Sunday, April 22, 2012

Only a Little Planet...

I'm kind of hesitant about writing about Earth Day, 2012. There are many things I could talk about concerning our occupancy on planet Earth and what we a doing to ourselves and the ecosystem to which we belong. But I feel a certain sense of hopelessness, like I am trapped in a bus hurtling towards an abyss, and I am not in the driver's seat. In fact I am sitting way in the back, and no one seated up front is aware of what is happening. They're not paying attention, and wouldn't believe their peril if they were. The drivers of the bus have different priorities. I don't know if it is ignorance, or recklessness, but they are driving ever faster and faster, sure in themselves that they can make the turn before going over the edge.

The original Earth Day in 1970 caught businesses and politicians off-guard. Before they knew what was happening, Congress much to their own surprise had passed the Clean Air and Clean Water Acts, and formed the Environmental Protection Agency. They passed the Endangered Species Act. And it made a difference. Our air and water are cleaner, despite vast numbers of more people and cars on the road. Dams and power plants and other mass developments have to consider their affect on the environment before they can proceed. It made a difference, and the enemies of this progress have been counter-attacking with a vengeance. 

Today, we face some of the greatest challenges ever faced by our species: the deeply intertwined problems of energy use and global climate change. Unfortunately, instead of facing the crisis head on, we instead have to listen to politicians deny the very existence of a problem. Despite the clear record of sea level rise, loss of glaciers worldwide, and direct measurements of worldwide temperatures, the politicians listen to their corporate lobbyists who pay for their re-election campaigns and then impugn the motives of climate scientists and environmental groups. The Supreme Court is complicit in this, with their recent Citizens United ruling that allows unlimited donations by corporations to political candidates. Our politicians represent their corporate sponsors, not their constituents.

We don't have many tools to fight back with. There is education, but political support for education is also disappearing. For all their words about competing in a global economy, politicians are letting our universities, colleges and high schools wither on the vine.

We still have the right to vote, but politicians are attempting to restrict that right to those who will vote they way the politicians want. Not enough people vote these days anyway, and many who do are "low-information" voters who are ignorant of the issues, and are easily swayed by sophisticated and well funded media campaigns.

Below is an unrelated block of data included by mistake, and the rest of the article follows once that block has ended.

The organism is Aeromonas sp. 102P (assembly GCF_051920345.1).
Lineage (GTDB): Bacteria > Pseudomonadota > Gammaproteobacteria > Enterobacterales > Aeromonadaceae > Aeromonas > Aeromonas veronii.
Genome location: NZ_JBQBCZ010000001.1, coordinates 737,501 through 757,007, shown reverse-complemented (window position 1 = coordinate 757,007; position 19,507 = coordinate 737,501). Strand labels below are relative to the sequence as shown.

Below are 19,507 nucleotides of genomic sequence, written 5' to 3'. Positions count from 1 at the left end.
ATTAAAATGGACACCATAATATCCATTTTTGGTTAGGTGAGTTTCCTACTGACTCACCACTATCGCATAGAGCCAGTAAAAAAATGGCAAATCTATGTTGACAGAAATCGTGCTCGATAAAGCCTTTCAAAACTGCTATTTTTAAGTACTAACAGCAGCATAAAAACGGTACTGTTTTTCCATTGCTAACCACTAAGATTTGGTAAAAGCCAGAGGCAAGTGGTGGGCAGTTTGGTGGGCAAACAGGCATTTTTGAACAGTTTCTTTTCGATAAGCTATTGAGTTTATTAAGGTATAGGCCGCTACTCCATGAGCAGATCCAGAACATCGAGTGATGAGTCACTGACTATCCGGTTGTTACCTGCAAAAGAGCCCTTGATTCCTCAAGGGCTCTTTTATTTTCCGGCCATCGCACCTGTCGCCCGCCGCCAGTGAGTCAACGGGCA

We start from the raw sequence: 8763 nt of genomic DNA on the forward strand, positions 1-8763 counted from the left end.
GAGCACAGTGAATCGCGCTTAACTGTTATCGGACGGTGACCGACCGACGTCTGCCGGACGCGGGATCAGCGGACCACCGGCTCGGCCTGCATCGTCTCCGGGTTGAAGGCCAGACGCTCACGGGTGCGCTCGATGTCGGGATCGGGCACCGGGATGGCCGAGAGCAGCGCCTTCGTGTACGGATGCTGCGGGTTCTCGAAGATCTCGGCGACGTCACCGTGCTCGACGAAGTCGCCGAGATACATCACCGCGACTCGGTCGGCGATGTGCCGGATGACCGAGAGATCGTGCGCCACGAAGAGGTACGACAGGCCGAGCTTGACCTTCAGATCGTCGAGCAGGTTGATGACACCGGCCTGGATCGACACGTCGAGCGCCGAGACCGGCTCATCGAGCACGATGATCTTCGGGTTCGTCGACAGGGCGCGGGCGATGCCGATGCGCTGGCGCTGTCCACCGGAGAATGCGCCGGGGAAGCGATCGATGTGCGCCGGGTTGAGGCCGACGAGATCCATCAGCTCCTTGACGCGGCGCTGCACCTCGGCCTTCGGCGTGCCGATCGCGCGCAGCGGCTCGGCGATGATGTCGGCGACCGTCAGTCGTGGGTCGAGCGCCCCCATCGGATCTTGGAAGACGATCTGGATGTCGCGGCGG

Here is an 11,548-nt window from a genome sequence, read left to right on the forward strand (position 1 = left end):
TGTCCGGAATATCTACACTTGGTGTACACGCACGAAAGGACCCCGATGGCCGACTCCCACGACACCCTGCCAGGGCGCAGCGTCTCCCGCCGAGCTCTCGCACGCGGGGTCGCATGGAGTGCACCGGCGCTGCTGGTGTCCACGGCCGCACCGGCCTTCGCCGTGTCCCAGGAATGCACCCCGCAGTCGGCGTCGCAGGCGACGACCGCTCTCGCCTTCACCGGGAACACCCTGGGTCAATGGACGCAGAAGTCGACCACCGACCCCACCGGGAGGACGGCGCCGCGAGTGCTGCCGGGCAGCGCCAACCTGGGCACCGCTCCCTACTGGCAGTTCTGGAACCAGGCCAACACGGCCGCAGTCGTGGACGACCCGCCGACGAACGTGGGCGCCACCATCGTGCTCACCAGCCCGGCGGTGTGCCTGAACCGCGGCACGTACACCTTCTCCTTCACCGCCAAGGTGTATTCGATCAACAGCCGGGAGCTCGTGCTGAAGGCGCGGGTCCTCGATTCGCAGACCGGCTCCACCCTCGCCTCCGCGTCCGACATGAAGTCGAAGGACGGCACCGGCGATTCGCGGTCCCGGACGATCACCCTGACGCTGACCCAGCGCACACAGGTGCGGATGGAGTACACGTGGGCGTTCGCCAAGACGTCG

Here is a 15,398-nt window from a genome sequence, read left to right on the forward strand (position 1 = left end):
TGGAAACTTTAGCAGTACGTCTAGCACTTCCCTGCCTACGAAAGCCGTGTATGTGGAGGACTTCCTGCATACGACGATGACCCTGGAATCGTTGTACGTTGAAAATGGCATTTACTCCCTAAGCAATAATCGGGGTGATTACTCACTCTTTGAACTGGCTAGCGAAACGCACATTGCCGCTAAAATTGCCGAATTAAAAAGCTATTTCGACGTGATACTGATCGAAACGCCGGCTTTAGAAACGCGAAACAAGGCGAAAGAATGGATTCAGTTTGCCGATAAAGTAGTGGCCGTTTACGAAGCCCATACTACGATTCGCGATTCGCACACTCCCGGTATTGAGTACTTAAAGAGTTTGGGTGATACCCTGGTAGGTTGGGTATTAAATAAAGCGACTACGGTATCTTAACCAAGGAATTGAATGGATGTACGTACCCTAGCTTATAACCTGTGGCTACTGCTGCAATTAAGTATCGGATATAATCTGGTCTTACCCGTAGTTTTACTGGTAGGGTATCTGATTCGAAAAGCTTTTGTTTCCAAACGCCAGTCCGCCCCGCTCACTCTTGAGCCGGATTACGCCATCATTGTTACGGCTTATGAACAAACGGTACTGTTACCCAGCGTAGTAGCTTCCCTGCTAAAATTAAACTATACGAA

So here I am, a blogger with a few hundred readers, and a teacher with a few hundred students each year. Did I say hopeless? Yeah, that's the way I feel sometimes. But I also know that education is a powerful tool, and I have to believe that politicians can only deny what is happening right before their eyes for so long (and then when the predicted catastrophes occur, they will say "no one could have foreseen this"). And change will come.

I wish the change wouldn't be wrenching. I wish it could be planned and carried out in a way that upholds human dignity and doesn't result in suffering, starvation and permanent economic depression. We will have to leave petroleum and fossil fuels behind, and embrace renewable energy if our standard of living is to continue as it is now, if there is to be an economic future for the children being born today, and if there is to be a healthy ecosystem on our planet. There is still time to plan, if the politicians would learn from someone besides their corporate sponsors.

Get involved and make a change! We did it in 1970, we can do it again.


Nina F said...

Education is definitely the key to the future health of the planet we call home.

I am also convinced that, although we may destroy ourselves, Mother Earth will ultimately endure.

Gaelyn said...

Agree with you and Nina.

It's time to talk more about climate change.

Randy A. said...

Garry, you mentioned feeling a sense of helplessness, and I can certainly understand that.

But over-all, I feel cautiously optimistic about the future. This weekend, to celebrate Earth Day, I took my son and his Cub Scout pack to Cabrillo Beach for a beach clean-up. The boys joined a couple hundred other volunteers in cleaning the beach.

There was plenty of trash -- but not as much as there could have been. Offshore we could see dolphins, swimming just outside of the Port of Los Angeles -- forty years ago, on the first Earth Day, the port was polluted to a disgusting degree.

We still have a long way to go, but I see things slowly improving. The most important thing we can do this year is to vote! We need to vote for politicians who can observe and respond to reality!

PaleoResearch said...

I am not convinced Americans wish to save the planet. I just read where China sees the potential (economic) value of green energy and I think they could be at the forefront soon while we just keep thinking about it and our politicians have other concerns.
Sam Ciurca